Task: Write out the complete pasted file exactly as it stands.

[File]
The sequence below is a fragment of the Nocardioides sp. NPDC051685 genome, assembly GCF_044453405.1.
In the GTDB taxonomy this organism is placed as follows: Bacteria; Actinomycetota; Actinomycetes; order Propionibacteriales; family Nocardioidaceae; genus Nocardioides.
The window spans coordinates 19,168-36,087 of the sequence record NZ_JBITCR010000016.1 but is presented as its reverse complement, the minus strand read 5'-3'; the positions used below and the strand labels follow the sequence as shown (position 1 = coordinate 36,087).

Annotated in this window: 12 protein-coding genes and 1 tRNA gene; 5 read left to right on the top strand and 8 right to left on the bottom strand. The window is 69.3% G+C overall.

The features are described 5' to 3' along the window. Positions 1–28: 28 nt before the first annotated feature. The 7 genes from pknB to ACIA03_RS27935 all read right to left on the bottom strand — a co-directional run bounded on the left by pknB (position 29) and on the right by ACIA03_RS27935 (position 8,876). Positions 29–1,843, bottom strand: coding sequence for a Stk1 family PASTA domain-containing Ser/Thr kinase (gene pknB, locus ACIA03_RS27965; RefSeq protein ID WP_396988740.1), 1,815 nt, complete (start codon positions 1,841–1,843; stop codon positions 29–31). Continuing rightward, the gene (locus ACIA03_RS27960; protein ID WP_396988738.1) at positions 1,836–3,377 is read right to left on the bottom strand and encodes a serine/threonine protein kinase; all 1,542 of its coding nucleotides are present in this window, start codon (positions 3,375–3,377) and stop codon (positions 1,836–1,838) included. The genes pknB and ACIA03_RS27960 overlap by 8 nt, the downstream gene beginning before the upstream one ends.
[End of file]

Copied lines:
The sequence below is a fragment of the Nocardioides sp. NPDC051685 genome, assembly GCF_044453405.1.
In the GTDB taxonomy this organism is placed as follows: Bacteria; Actinomycetota; Actinomycetes; order Propionibacteriales; family Nocardioidaceae; genus Nocardioides.
The window spans coordinates 19,168-36,087 of the sequence record NZ_JBITCR010000016.1 but is presented as its reverse complement, the minus strand read 5'-3'; the positions used below and the strand labels follow the sequence as shown (position 1 = coordinate 36,087).

Annotated in this window: 12 protein-coding genes and 1 tRNA gene; 5 read left to right on the top strand and 8 right to left on the bottom strand. The window is 69.3% G+C overall.

The features are described 5' to 3' along the window. Positions 1–28: 28 nt before the first annotated feature. The 7 genes from pknB to ACIA03_RS27935 all read right to left on the bottom strand — a co-directional run bounded on the left by pknB (position 29) and on the right by ACIA03_RS27935 (position 8,876). Positions 29–1,843, bottom strand: coding sequence for a Stk1 family PASTA domain-containing Ser/Thr kinase (gene pknB, locus ACIA03_RS27965; RefSeq protein ID WP_396988740.1), 1,815 nt, complete (start codon positions 1,841–1,843; stop codon positions 29–31). Continuing rightward, the gene (locus ACIA03_RS27960; protein ID WP_396988738.1) at positions 1,836–3,377 is read right to left on the bottom strand and encodes a serine/threonine protein kinase; all 1,542 of its coding nucleotides are present in this window, start codon (positions 3,375–3,377) and stop codon (positions 1,836–1,838) included. The genes pknB and ACIA03_RS27960 overlap by 8 nt, the downstream gene beginning before the upstream one ends.